The Fact That Changed Everything: Gary White and

Read about what inspired the co-founder of to make a lifelong commitment to clean water for all.

This content is brought to you by GOOD, with support from IBM. Click here to read more stories from The Fact That Changed Everything series and here to read about other Figures of Progress.

The one thing you notice when you visit is the number of statistics that illustrate the water crisis, all of them equally dire: Every 20 seconds, a child dies from a water-related illness; women spend a collective 200 million hours a day collecting water; 884 million people in the world lack access to clean water (about three times the amount of people that live in the United States); and 3.41 million people die from water, sanitation, and hygiene-related causes each year worldwide. These statistics are all the more heartbreaking when you consider some other key facts—that humans have figured out how to deliver safe water and sanitation for more than 100 years, and that the solutions are relatively simple.

Thus, for Gary White, the co-founder of, it wasn’t just one particular fact but a moment that planted the seeds for what would later become the nonprofit organization dedicated to fighting for water and sanitation issues. The crisis came info clear focus in 1984 when White traveled to Guatemala as an undergraduate student at the University of Missouri-Rolla (now Missouri University of Science and Technology).

Traveling with an organization he created to help engineering students volunteer their time for development projects around the world, he saw a little girl with a determined look on her face at a dirty water source. “She dipped her jerry can into a rusty barrel of contaminated water. Heaving the can into her arms, she walked alongside a stream of open sewage back to her shack,” he says. “At that moment, I knew what my life was going to be about, and the experience of formed my mantra: Safe water and dignity of a toilet for everyone in our lifetime—this is what I live every day."

He eventually founded WaterPartners in 1990, which merged with H2O Africa, an organization co-founded by actor Matt Damon, to create in 2009. (See the facts that were the inspiration for Damon here.) has implemented clean water solutions in parts of developing countries including Bangladesh, Ethiopia, and Honduras, by working with locally based partners to build a well or install hand pumps, and making sure that the project will be accompanied by education and community-based leadership to help maintain and fund their own water programs. The organization also shares its unique approach with other organizations that work in WASH (or water, sanitation and hygiene sector), and advocates on behalf of those in need of water. works with the US government, corporate social responsibility leaders, and grassroots constituents, and with such profile-raisers as The Clinton Global Initiative and PepsiCo. In its efforts, has directly reached about 1 million people with many more undoubtedly affected indirectly.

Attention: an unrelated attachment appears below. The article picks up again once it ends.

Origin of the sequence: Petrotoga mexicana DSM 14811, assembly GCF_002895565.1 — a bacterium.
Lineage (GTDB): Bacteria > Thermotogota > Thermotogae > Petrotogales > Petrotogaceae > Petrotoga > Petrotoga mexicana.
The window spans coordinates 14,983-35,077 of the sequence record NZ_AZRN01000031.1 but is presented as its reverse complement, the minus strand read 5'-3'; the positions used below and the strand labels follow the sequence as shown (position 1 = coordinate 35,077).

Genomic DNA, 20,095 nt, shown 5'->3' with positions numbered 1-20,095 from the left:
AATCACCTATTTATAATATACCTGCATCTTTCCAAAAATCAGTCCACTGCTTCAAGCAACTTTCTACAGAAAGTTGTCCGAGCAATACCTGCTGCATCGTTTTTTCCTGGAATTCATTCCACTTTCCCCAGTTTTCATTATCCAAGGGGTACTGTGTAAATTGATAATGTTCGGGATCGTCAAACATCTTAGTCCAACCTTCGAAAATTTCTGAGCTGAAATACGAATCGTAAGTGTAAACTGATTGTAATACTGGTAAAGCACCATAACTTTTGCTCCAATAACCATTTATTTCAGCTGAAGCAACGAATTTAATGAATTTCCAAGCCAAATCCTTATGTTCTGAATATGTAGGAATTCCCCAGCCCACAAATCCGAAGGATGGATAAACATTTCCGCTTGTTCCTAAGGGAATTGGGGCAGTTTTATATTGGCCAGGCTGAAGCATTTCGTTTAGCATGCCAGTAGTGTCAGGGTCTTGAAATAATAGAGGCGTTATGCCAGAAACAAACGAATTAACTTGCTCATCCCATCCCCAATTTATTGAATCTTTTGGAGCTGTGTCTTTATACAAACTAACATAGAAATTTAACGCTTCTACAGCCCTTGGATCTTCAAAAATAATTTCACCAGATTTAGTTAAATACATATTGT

Additionally, the organization has developed an initiative called WaterCredit, which merges microfinance with water and sanitation. The program works by giving loans to people and communities so they can create their own wells or obtain water access. In effect, the initiative empowers the poor who have enough money to afford a small fee in paying back the loan, and it reserves the philanthropic funding for those who need the charity the most.

By the year 2020, the program is expected to help an estimated 100 million people get improved access to water and sanitation. Furthermore, according to Chevenee Reavis, the director of advocacy at, the organization is “evolving and becoming more of a think tank” as it tries to find new ways to help people get clean water in places WaterCredit would not work, such as cholera-stricken Port-Au-Prince, Haiti. “The quality of the water being trucked into the city inside tanks is not always controllable, so has devised a way to send SMS text messages to direct people to clean water tanks,” says Reavis. The plan is to execute a pilot program and take it to two cities over the next two years.

“At the end of the day, more people die from preventable, water-related diseases than HIV/AIDS and malaria combined,” says White. “Solving the global water crisis is the next movement this world needs and we’re eager to help light that spark.”


Four black women, Engineers Christine Darden and Mary Jackson, mathematician Katherine Johnson, and computer programmer Dorothy Vaughan, worked as "human computers" at NASA during the Space Race, making space travel possible through their complex calculations. Jackson, Johnson, and Vaughn all played a vital role in helping John Glenn become the first American to orbit the Earth.

They worked behind the scenes, but now they're getting the credit they deserve as their accomplishments are brought to the forefront. Their amazing stories were detailed in the book "Hidden Figures: The American Dream and the Untold Story of the Black Women Mathematicians Who Helped Win the Space Race" by Margot Lee Shetterly, which was later turned into a movie. (Darden was not featured in the movie, but was in the book). Johnson has a building at NASA named after her, and a street in front of NASA's Washington D.C. headquarters was renamed "Hidden Figures Way."

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